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The Greek Riots December 2008 PDF Printable Version E-mail


The Greek Riots December 2008 

A letter to the Editor of the Athens News

The letter, dated Friday, 19 December 2008, is from an Englishman living in Thessaloniki, just one of 30 towns and cities affected by the ongoing riots which started in Athens on 6 December 2008.

The letter lists some of the underlying causes of the unrest which sparked the riots.

To read more from this excellent English-language newspapers, click: Athens News.

"Like the teargas, the riots in Greece have poisoned the air and reflect a deeper malaise.

Greece is a country of paradoxes. A poor country with a lot of wealthy people. Expensive cars, but no decent roads to drive them on. A country where houses are kept spotless but no-one could care less about the filthy streets outside their front doors.

Greeks have no confidence in their institutions, which are very weak. Government is ineffectual. Courts are corrupt and the legal system, literally, hopeless. The police, who many still identify with the military junta of 1967-74, are a law unto themselves. The economy is suffocated by an arrogant, pitiless and pointless bureaucracy. Punitive taxes destroy incentive. The education system short-changes its students. It demands nothing of them and gives them nothing in return.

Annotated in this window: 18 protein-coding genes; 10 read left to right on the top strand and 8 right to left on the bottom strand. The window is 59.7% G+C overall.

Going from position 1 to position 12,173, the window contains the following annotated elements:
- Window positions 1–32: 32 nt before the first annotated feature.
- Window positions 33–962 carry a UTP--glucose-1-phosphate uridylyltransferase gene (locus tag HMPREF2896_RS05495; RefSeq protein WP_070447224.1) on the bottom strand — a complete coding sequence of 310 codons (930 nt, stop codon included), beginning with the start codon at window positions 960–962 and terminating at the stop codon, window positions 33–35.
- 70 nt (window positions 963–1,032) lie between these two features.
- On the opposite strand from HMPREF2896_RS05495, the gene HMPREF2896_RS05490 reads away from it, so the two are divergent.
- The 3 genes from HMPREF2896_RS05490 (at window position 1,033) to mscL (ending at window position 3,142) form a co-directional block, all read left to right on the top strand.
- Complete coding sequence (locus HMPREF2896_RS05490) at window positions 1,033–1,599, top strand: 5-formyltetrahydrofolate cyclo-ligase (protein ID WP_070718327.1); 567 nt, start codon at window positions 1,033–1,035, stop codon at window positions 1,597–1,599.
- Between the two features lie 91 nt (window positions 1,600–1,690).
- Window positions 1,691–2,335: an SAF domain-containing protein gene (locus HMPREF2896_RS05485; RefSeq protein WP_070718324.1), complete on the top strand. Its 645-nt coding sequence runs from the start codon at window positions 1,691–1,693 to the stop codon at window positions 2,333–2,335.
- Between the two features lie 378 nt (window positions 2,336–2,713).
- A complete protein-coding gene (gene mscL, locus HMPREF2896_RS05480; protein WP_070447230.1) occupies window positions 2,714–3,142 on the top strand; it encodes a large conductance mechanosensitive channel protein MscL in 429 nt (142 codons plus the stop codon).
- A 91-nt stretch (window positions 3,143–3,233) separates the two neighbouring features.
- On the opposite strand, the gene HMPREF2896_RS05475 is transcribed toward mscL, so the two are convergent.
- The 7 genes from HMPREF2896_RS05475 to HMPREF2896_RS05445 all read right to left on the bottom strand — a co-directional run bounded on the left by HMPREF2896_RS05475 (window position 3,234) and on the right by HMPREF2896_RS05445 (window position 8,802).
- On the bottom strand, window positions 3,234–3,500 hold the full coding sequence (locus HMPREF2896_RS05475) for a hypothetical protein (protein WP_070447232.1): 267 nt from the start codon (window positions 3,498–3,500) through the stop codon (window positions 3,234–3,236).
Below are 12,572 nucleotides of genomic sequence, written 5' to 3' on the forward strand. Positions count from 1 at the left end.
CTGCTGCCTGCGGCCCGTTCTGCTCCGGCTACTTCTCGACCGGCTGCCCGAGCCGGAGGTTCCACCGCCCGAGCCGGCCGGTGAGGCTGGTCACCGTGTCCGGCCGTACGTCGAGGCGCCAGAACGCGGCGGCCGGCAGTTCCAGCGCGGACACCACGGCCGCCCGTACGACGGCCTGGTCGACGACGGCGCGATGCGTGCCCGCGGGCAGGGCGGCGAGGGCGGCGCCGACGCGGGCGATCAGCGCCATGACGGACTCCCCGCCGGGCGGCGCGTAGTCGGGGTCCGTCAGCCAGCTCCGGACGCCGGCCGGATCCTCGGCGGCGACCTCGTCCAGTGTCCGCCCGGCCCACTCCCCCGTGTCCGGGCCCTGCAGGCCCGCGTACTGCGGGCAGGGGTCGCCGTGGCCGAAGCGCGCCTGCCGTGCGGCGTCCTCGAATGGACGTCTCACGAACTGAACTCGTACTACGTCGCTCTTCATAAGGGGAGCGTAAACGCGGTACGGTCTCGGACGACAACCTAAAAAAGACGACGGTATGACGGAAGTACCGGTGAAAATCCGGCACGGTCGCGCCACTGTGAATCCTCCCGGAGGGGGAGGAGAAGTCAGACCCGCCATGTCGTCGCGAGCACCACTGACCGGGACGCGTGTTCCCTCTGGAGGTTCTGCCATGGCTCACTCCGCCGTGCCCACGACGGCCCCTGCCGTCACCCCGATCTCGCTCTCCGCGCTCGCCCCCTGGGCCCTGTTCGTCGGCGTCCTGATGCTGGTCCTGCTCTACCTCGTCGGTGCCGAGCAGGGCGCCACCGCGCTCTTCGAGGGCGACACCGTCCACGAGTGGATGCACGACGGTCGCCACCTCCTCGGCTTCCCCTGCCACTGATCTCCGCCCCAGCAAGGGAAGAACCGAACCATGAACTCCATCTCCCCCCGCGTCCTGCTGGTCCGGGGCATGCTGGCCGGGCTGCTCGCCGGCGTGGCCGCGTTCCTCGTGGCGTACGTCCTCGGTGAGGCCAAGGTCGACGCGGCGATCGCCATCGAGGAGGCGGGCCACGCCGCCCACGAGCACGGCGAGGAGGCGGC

The riots express the frustration of Greeks. But there is no real will to make the changes needed. They do not want to uproot the legal system to make it work. They do not want to overhaul the education system to provide better quality education. They do not want to reform the bureaucracy and stop the corruption and cronyism.

Not only are Greeks reluctant to commit to the enormous effort this would require, but Greeks, as individuals, fear that if the corruption stops, they will be the only ones to suffer.

Most of the graft is creamed off by a wealthy elite of all political persuasions. They have a vested interest in maintaining the status quo.

Sadly, nothing will change. Inertia will take over and that makes me, a Hellenophile, sad."